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Anatomic study of the superior glenoid labrum

Authors

  • Gregory I. Bain,

    Corresponding author
    1. University of Adelaide, Royal Adelaide Hospital, North Terrace, Adelaide, South Australia, Australia
    2. Modbury Public Hospital, Adelaide, South Australia, Australia
    3. Royal Adelaide Hospital, Adelaide, South Australia, Australia
    • 196 Melbourne Street, North Adelaide, SA 5006, Australia
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  • Ian J. Galley,

    1. University of Adelaide, Royal Adelaide Hospital, North Terrace, Adelaide, South Australia, Australia
    2. Modbury Public Hospital, Adelaide, South Australia, Australia
    3. Royal Adelaide Hospital, Adelaide, South Australia, Australia
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  • Charanjeet Singh,

    1. University of Adelaide, Royal Adelaide Hospital, North Terrace, Adelaide, South Australia, Australia
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  • Chris Carter,

    1. SA Pathology, Flinders University, Flinders, South Australia, Australia
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  • Kevin Eng

    1. Modbury Public Hospital, Adelaide, South Australia, Australia
    2. Royal Adelaide Hospital, Adelaide, South Australia, Australia
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Abstract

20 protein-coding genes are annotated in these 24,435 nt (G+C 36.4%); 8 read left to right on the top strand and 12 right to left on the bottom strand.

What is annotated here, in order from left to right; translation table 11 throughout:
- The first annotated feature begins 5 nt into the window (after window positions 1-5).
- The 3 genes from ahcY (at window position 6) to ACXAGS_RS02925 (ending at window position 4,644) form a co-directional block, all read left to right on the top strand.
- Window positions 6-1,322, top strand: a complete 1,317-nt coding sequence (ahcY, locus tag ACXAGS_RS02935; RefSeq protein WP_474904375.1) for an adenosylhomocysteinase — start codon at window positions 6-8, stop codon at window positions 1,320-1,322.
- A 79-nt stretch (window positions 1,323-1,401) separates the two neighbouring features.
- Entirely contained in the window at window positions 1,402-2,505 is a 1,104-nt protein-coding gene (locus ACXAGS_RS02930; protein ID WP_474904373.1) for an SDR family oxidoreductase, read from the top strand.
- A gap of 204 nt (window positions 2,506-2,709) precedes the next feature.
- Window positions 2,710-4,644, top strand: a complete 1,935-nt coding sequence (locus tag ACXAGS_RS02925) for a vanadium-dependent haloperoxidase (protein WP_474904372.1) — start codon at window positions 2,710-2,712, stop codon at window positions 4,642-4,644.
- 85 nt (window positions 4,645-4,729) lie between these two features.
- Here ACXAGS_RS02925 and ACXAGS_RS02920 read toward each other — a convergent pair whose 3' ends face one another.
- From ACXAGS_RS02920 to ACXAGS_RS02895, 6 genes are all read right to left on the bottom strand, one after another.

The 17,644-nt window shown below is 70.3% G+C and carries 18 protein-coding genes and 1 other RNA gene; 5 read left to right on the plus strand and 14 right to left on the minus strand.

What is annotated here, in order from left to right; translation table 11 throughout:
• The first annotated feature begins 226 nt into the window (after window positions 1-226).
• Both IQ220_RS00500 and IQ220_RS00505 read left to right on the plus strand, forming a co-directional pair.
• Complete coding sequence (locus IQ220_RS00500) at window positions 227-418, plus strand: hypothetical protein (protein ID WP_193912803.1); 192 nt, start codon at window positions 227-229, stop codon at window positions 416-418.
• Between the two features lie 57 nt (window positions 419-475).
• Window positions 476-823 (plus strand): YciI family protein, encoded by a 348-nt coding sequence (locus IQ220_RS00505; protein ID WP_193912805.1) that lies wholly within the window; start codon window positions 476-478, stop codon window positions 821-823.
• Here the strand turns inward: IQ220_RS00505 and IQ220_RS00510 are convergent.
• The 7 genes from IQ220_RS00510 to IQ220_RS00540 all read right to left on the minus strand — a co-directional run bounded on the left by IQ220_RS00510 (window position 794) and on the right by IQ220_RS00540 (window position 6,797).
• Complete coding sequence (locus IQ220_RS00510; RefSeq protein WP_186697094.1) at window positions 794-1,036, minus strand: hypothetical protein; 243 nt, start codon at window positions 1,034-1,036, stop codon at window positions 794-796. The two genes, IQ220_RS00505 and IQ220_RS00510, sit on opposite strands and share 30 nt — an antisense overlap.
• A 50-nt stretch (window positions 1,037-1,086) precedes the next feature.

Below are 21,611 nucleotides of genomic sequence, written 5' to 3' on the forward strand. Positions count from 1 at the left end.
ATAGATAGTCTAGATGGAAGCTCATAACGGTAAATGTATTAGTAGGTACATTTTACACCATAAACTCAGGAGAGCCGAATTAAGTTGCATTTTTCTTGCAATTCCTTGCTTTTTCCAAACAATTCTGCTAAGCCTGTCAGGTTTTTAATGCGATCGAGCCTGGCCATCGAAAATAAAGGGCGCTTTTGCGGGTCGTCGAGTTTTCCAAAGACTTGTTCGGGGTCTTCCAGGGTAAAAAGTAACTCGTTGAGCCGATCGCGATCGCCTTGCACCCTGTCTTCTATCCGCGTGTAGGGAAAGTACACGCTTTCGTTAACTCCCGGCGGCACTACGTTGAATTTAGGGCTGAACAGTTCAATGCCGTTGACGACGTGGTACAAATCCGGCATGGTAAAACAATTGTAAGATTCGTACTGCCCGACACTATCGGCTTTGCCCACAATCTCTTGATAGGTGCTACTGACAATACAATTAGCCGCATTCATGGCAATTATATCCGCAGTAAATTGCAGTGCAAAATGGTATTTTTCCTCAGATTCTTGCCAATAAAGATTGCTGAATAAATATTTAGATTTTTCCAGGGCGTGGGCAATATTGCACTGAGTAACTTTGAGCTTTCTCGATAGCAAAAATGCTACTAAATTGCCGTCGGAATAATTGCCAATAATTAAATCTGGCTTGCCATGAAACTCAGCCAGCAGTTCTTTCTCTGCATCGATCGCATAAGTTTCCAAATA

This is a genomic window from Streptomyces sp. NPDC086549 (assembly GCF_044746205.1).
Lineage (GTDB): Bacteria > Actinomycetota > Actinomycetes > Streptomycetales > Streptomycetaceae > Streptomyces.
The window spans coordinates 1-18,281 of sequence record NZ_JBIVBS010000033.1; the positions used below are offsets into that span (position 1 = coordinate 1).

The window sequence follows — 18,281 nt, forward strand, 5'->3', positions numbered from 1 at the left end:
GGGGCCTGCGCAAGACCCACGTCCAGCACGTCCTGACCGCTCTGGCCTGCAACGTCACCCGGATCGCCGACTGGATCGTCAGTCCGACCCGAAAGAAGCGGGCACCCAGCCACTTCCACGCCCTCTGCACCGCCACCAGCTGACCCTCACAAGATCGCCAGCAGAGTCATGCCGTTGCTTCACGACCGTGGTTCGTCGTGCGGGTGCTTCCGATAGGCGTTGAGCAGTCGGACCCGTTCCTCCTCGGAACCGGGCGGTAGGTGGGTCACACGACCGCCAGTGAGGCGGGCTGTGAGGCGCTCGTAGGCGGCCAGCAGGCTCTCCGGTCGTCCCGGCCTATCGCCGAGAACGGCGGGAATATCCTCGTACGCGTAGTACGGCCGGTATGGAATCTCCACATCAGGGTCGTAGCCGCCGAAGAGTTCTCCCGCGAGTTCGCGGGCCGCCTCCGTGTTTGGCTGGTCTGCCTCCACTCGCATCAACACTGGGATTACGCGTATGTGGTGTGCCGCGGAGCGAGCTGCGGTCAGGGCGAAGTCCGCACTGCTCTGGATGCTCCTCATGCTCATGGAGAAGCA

The purpose of the study was to describe the normal anatomy of the glenoid labrum to help identification of pathology and guide surgical repair. Twenty dry bone scapulae and 19 cadaveric shoulders were examined. Light microscopy was performed on 12 radial slices through the glenoid. An external capsular circumferential ridge, 7–8 mm medial to the glenoid rim marks the attachment of the capsule. A separate internal labral circumferential ridge 4 mm central to the glenoid rim marks the interface between the labrum and articular cartilage. A superior–posterior facet was found consistently on the glenoid. Two thirds of the long head of biceps arises from the supraglenoid tubercle, 6.6 mm from the glenoid face, the remainder from the labrum. The superior labrum is concave and is loosely attached to the articular cartilage and glenoid rim. Clefts and foramens are common superiorly. In contrast the anterior–inferior labrum is convex, attaches 4 mm central to the glenoid rim and has a strong attachment to articular cartilage and bone. Sublabral clefts, recesses, and holes are common, but only in the superior–anterior labrum. Lesions in other regions of the labrum are potentially pathological. A complex superior labrum tear that extends to involve the biceps anchor, should have the biceps anchor repaired to the supraglenoid tubercle (mean 6.6 mm off the glenoid face) and the labrum be repaired to the glenoid rim. The anteroinferior labrum should be repaired 4 mm onto the glenoid face. This study will aid in identifying pathological labral lesions and guide anatomic repairs. Clin. Anat., 2013. © 2012 Wiley Periodicals, Inc.

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